Act One: Scene 1 (Opening)
Would the Argo at the Simplegades' jaws
had never journeyed on to Colchis shores,
nor ever trees cut down from Pelion's glen
had made fit oars for heroes, those first men
who sought for Peleas the Golden Fleece.
For then Medea, on her wild caprice,
would not have travelled to Iolcus towers,
nor shown, for love of Jason, those fierce powers
that made the Peleas daughters parricides -
10. from which, in quiet Corinth here, she hides.
Once settled, though, she led a careful life,
was popular with all as Jason's wife.
She gave him sons and counsel and support
and he in turn behaved as husbands ought,
since lives that would be blessed and trouble free
need marriage partners bound in harmony.
Now everything's disrupted. Jason's spurned
his wife — my mistress — and their sons, upturned
all principles to take the daughter's hand
20. of Creon, ruler of this Corinth land.
Medea, furious and nothing loath
to raise up Gods, reviles that wedding oath.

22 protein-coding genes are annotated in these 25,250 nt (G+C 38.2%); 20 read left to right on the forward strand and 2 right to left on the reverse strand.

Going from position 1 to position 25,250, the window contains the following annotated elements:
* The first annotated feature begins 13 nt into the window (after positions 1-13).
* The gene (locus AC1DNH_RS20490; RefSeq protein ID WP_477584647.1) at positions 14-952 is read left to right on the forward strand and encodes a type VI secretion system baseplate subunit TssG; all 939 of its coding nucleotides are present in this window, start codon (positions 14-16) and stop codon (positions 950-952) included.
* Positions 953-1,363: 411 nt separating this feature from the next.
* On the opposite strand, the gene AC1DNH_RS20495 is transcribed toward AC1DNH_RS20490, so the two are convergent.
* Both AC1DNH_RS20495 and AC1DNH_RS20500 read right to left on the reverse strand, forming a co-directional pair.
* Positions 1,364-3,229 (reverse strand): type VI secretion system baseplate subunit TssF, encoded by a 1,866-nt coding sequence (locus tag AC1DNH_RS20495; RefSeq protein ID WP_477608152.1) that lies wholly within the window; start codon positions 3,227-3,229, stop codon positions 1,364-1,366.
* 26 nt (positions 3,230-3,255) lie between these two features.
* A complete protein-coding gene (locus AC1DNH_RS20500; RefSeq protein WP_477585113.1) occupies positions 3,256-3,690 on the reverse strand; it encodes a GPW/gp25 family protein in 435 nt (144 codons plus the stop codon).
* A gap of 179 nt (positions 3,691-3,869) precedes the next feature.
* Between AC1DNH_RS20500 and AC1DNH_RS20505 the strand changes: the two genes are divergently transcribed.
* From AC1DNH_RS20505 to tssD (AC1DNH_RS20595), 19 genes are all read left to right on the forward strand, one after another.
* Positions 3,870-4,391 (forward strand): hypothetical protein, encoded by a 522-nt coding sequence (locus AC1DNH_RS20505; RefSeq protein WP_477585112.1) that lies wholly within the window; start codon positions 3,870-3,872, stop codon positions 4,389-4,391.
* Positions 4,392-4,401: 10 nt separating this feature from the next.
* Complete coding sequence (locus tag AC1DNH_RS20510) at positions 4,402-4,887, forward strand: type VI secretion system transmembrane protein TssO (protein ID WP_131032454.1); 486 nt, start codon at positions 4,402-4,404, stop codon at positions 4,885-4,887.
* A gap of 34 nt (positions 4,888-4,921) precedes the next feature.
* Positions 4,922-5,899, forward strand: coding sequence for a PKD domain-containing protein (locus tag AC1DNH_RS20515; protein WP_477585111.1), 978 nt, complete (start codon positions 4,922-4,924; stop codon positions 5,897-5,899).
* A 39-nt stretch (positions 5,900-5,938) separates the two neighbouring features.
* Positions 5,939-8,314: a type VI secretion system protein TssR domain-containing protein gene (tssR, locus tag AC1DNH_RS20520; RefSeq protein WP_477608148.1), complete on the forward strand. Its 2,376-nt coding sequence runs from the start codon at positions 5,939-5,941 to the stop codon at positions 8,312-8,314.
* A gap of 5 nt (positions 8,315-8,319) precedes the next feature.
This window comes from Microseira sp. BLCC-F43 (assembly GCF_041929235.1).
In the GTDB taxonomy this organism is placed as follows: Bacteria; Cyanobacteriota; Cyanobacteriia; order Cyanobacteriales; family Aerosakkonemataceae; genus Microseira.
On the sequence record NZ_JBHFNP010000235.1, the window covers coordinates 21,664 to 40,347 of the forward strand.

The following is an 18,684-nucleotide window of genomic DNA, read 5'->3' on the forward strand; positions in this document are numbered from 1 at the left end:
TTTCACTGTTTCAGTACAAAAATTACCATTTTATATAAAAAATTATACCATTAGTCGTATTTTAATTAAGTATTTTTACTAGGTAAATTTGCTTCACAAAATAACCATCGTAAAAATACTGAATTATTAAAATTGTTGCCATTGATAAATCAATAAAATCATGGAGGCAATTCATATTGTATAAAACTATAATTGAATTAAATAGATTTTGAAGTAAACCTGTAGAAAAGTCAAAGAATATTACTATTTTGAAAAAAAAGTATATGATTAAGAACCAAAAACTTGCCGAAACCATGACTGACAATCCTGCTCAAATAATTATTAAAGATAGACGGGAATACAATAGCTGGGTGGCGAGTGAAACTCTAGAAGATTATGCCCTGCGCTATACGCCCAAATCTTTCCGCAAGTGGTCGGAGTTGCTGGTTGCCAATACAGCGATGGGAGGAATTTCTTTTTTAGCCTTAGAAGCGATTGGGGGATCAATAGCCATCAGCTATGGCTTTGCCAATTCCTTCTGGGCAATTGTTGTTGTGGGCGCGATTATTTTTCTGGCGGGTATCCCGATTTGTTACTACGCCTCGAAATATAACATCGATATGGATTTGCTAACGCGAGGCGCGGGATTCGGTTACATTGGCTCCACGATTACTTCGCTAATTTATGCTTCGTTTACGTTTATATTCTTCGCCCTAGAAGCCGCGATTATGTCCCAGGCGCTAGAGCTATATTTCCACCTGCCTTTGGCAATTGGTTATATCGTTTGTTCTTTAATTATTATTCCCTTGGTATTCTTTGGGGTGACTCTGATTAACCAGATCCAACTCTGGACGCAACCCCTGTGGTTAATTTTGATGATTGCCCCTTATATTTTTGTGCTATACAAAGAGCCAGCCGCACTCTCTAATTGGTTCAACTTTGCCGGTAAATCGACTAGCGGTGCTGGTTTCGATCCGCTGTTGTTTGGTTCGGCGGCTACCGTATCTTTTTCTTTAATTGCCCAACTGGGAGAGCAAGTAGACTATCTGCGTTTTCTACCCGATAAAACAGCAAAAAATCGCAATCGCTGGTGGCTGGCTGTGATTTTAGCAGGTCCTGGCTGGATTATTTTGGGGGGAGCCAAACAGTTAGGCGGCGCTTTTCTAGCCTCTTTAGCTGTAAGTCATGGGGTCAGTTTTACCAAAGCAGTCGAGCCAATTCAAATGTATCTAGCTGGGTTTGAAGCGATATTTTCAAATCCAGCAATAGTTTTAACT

She will not eat but wanders round in pain,
retires to weeping, has that grief sustain
a deadly fury at her husband's ways,
though to the ground she turns her vengeful gaze,
as deaf to friends as is the sea-bound stone
except to bend her snowy neck and groan
for father, country and ancestral house
30. she lost eloping here with her false spouse.
How bitterly she's come to understand
the sense in staying in one's native land.
She shows more hate for sons than any should,
and nurtures plans in which there's nothing good.
I know her ways, and that tempestuous heart
will not put up with her low husband's part.
She's much more likely to thrust home the sword
in her own vitals than live on ignored.
Or she will creep up when they sleep alone
40. to strike at Jason, or at Creon's throne,
and kill the princess and her family.
Much, much more she'll do, and no calamity
should make her challenger suppose he's won
before her dangerous enmity is done.
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